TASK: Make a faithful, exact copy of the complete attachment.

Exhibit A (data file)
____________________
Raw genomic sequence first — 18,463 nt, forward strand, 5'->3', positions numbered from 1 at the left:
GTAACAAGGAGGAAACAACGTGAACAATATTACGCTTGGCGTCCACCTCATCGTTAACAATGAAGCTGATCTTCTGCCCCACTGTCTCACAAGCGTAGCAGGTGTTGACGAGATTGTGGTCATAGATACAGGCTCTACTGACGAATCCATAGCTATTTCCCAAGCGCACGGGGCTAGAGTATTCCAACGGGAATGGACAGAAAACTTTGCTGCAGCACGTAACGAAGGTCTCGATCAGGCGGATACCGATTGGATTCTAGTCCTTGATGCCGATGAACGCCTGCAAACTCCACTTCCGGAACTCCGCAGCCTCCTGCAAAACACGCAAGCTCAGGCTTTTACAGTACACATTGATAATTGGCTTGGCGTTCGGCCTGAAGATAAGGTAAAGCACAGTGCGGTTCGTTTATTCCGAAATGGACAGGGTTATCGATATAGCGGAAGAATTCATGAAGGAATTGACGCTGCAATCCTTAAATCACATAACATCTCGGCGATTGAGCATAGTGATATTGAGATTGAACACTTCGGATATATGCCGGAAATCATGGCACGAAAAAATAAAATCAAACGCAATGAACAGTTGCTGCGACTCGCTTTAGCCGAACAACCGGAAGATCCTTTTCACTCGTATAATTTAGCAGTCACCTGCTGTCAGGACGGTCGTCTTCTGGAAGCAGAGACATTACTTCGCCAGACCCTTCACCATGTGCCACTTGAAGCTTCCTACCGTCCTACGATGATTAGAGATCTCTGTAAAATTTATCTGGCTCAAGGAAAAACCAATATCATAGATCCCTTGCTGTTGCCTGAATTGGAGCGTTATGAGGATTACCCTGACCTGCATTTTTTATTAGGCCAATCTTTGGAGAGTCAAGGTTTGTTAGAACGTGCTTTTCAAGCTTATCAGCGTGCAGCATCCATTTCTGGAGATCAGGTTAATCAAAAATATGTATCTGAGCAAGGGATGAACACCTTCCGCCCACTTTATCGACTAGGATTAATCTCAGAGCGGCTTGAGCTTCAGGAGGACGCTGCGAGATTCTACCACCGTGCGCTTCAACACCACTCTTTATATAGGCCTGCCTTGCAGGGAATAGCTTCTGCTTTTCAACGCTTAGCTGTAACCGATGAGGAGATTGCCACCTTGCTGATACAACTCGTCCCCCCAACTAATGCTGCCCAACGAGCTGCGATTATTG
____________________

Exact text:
Raw genomic sequence first — 18,463 nt, forward strand, 5'->3', positions numbered from 1 at the left:
GTAACAAGGAGGAAACAACGTGAACAATATTACGCTTGGCGTCCACCTCATCGTTAACAATGAAGCTGATCTTCTGCCCCACTGTCTCACAAGCGTAGCAGGTGTTGACGAGATTGTGGTCATAGATACAGGCTCTACTGACGAATCCATAGCTATTTCCCAAGCGCACGGGGCTAGAGTATTCCAACGGGAATGGACAGAAAACTTTGCTGCAGCACGTAACGAAGGTCTCGATCAGGCGGATACCGATTGGATTCTAGTCCTTGATGCCGATGAACGCCTGCAAACTCCACTTCCGGAACTCCGCAGCCTCCTGCAAAACACGCAAGCTCAGGCTTTTACAGTACACATTGATAATTGGCTTGGCGTTCGGCCTGAAGATAAGGTAAAGCACAGTGCGGTTCGTTTATTCCGAAATGGACAGGGTTATCGATATAGCGGAAGAATTCATGAAGGAATTGACGCTGCAATCCTTAAATCACATAACATCTCGGCGATTGAGCATAGTGATATTGAGATTGAACACTTCGGATATATGCCGGAAATCATGGCACGAAAAAATAAAATCAAACGCAATGAACAGTTGCTGCGACTCGCTTTAGCCGAACAACCGGAAGATCCTTTTCACTCGTATAATTTAGCAGTCACCTGCTGTCAGGACGGTCGTCTTCTGGAAGCAGAGACATTACTTCGCCAGACCCTTCACCATGTGCCACTTGAAGCTTCCTACCGTCCTACGATGATTAGAGATCTCTGTAAAATTTATCTGGCTCAAGGAAAAACCAATATCATAGATCCCTTGCTGTTGCCTGAATTGGAGCGTTATGAGGATTACCCTGACCTGCATTTTTTATTAGGCCAATCTTTGGAGAGTCAAGGTTTGTTAGAACGTGCTTTTCAAGCTTATCAGCGTGCAGCATCCATTTCTGGAGATCAGGTTAATCAAAAATATGTATCTGAGCAAGGGATGAACACCTTCCGCCCACTTTATCGACTAGGATTAATCTCAGAGCGGCTTGAGCTTCAGGAGGACGCTGCGAGATTCTACCACCGTGCGCTTCAACACCACTCTTTATATAGGCCTGCCTTGCAGGGAATAGCTTCTGCTTTTCAACGCTTAGCTGTAACCGATGAGGAGATTGCCACCTTGCTGATACAACTCGTCCCCCCAACTAATGCTGCCCAACGAGCTGCGATTATTG